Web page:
The Seattle City Council made an official gesture of regret Monday for anti-Chinese laws passed in the 1800s.
The Seattle City Council approved a resolution Monday expressing regret for legislation passed in the 1800s that discriminated against Chinese immigrants.
Laws passed by Washington Territory, which became Washington state in 1889, barred Chinese people from voting, owning land and giving evidence in court cases that involved Caucasian people, according to the council.
The council itself adopted several anti-Chinese ordinances in 1885. The next year, an anti-Chinese riot forced 350 Chinese people to leave Seattle, according to the council.
Councilmember Nick Licata said he sponsored the resolution at the request of the Greater Seattle Chapter of the OCA Asian Pacific American Advocates and the local chapter of the Chinese American Citizens Alliance.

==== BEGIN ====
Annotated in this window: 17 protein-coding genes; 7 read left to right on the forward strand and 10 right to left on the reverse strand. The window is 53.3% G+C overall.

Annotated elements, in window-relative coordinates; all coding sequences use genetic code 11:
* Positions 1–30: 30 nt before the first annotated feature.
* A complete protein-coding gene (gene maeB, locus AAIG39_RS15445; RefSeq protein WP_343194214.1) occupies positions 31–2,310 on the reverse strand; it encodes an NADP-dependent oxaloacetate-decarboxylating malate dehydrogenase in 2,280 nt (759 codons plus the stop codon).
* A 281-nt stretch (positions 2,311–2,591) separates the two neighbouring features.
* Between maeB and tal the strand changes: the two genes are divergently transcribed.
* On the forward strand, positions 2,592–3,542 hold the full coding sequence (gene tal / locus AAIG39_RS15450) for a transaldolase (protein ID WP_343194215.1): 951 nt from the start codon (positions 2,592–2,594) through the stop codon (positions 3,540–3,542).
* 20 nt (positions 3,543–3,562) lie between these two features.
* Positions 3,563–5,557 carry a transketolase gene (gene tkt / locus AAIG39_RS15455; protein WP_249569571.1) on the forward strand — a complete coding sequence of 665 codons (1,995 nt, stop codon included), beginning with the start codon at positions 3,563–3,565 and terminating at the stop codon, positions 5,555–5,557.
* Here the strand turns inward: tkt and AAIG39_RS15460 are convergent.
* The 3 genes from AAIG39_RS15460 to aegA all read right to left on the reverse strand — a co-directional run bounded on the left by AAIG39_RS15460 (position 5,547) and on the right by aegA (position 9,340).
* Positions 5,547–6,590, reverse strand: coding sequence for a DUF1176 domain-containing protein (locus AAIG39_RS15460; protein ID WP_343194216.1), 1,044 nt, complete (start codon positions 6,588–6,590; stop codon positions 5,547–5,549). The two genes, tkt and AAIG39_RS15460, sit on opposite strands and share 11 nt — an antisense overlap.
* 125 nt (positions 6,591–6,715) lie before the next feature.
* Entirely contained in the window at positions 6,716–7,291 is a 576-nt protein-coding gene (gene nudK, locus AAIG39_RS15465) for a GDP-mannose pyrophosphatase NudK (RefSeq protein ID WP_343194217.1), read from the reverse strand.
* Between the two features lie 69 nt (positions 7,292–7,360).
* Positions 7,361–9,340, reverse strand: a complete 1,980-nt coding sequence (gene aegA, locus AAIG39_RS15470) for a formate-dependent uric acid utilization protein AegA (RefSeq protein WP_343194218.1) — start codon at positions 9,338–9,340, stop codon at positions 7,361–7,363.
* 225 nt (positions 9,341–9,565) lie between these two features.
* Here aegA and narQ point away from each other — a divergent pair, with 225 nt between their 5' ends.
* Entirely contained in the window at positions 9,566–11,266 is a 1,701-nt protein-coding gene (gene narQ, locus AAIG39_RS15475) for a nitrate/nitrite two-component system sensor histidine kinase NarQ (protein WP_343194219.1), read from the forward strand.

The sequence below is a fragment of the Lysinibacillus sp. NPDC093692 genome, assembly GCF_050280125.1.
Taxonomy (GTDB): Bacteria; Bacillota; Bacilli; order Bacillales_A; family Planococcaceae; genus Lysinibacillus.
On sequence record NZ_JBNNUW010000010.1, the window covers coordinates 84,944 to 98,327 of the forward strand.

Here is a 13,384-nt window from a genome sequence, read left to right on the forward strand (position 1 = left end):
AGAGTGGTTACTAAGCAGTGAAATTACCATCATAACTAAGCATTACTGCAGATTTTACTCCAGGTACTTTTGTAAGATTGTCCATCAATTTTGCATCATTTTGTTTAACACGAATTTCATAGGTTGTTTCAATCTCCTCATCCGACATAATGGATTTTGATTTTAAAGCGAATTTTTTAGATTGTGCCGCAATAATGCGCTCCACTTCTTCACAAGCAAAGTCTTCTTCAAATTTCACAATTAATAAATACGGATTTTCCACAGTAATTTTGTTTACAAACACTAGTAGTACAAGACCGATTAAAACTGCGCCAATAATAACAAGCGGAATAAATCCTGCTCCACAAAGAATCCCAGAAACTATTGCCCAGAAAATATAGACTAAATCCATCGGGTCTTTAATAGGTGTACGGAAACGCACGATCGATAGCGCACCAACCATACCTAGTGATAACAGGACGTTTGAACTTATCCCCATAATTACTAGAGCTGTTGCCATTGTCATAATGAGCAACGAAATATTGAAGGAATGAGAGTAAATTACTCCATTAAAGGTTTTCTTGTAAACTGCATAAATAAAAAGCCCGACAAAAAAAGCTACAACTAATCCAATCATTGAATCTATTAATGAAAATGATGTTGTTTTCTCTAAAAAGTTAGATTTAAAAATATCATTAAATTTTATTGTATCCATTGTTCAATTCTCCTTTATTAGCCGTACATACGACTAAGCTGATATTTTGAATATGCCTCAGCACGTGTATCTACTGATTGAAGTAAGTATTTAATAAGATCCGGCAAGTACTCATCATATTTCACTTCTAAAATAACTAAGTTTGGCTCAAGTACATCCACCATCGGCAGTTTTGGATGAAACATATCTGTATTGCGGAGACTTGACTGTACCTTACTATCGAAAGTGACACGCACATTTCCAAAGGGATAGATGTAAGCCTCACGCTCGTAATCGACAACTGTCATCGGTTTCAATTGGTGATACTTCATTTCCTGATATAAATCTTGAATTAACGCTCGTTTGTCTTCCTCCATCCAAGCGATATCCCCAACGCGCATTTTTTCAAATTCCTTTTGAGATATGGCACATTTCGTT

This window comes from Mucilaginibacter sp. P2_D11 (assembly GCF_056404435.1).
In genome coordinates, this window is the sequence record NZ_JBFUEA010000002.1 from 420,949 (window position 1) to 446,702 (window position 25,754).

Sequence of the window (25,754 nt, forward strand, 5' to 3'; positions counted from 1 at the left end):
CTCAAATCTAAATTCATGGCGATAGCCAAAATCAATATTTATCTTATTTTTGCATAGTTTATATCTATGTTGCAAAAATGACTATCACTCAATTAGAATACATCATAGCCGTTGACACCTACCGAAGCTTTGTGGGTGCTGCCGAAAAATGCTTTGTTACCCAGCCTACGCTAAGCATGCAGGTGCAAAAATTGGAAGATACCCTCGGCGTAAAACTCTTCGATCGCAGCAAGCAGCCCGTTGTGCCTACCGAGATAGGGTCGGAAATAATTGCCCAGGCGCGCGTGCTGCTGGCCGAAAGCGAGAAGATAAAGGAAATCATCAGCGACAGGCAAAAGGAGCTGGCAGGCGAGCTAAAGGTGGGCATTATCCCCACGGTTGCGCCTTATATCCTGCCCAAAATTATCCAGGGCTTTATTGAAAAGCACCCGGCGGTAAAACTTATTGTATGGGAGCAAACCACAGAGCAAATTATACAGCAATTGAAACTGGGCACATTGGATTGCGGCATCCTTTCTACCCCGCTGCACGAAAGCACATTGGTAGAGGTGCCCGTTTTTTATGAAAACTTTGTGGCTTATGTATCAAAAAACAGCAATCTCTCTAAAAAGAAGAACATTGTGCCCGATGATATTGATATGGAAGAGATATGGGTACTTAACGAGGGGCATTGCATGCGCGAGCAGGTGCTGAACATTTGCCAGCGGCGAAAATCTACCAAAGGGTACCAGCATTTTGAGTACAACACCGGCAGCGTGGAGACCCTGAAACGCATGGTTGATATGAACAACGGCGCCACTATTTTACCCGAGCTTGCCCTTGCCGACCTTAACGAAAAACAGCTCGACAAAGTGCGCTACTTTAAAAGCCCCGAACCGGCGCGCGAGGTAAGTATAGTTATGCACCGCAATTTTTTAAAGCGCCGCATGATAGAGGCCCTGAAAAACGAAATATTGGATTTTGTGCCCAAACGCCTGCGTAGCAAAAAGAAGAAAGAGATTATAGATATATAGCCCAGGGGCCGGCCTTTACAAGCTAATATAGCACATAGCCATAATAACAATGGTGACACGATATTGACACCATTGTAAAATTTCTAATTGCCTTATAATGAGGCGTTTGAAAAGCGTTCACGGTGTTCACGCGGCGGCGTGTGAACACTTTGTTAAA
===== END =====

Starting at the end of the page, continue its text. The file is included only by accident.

Most Read Local Stories
- Dump truck crashes into Subway sandwich shop in Seattle's Pioneer Square, 5 injured VIEW
- In blue Seattle, Trump supporters are starting to come out of hiding | Danny Westneat
- Scorned customer throws sign through window at Beth's Cafe in Seattle
- No new bottom line in Everett’s bikini barista brouhaha
- Parking garage in Seattle’s Pioneer Square named ‘coolest’ place to park in the nation
Various council members made short speeches before voting Monday. The resolution is a gesture that doesn’t change any present-day laws.
“We shouldn’t bury our history,” Licata said in a statement.
“Discriminatory policies ripple from the past and still affect Chinese communities today. Awareness and recognition of shameful policies in our history is the first step to moving forward together,” he added.